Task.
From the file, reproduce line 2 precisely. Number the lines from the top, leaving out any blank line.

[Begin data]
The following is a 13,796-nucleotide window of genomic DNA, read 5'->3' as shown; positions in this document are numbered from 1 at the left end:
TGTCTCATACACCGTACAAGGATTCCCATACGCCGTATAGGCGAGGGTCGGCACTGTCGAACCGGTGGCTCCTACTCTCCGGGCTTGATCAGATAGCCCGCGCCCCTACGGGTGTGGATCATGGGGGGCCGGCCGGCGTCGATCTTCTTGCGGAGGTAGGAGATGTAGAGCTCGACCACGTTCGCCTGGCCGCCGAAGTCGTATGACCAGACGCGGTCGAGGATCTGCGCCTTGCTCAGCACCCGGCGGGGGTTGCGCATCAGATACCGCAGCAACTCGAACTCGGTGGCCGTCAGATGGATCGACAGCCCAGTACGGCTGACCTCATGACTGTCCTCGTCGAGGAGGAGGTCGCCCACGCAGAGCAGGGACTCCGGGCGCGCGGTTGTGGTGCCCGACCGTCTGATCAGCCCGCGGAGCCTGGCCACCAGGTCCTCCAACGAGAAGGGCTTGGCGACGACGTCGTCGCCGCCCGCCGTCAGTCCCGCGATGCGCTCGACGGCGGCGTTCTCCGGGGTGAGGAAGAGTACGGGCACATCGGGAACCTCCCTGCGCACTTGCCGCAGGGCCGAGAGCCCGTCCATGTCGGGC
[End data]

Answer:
TGTCTCATACACCGTACAAGGATTCCCATACGCCGTATAGGCGAGGGTCGGCACTGTCGAACCGGTGGCTCCTACTCTCCGGGCTTGATCAGATAGCCCGCGCCCCTACGGGTGTGGATCATGGGGGGCCGGCCGGCGTCGATCTTCTTGCGGAGGTAGGAGATGTAGAGCTCGACCACGTTCGCCTGGCCGCCGAAGTCGTATGACCAGACGCGGTCGAGGATCTGCGCCTTGCTCAGCACCCGGCGGGGGTTGCGCATCAGATACCGCAGCAACTCGAACTCGGTGGCCGTCAGATGGATCGACAGCCCAGTACGGCTGACCTCATGACTGTCCTCGTCGAGGAGGAGGTCGCCCACGCAGAGCAGGGACTCCGGGCGCGCGGTTGTGGTGCCCGACCGTCTGATCAGCCCGCGGAGCCTGGCCACCAGGTCCTCCAACGAGAAGGGCTTGGCGACGACGTCGTCGCCGCCCGCCGTCAGTCCCGCGATGCGCTCGACGGCGGCGTTCTCCGGGGTGAGGAAGAGTACGGGCACATCGGGAACCTCCCTGCGCACTTGCCGCAGGGCCGAGAGCCCGTCCATGTCGGGC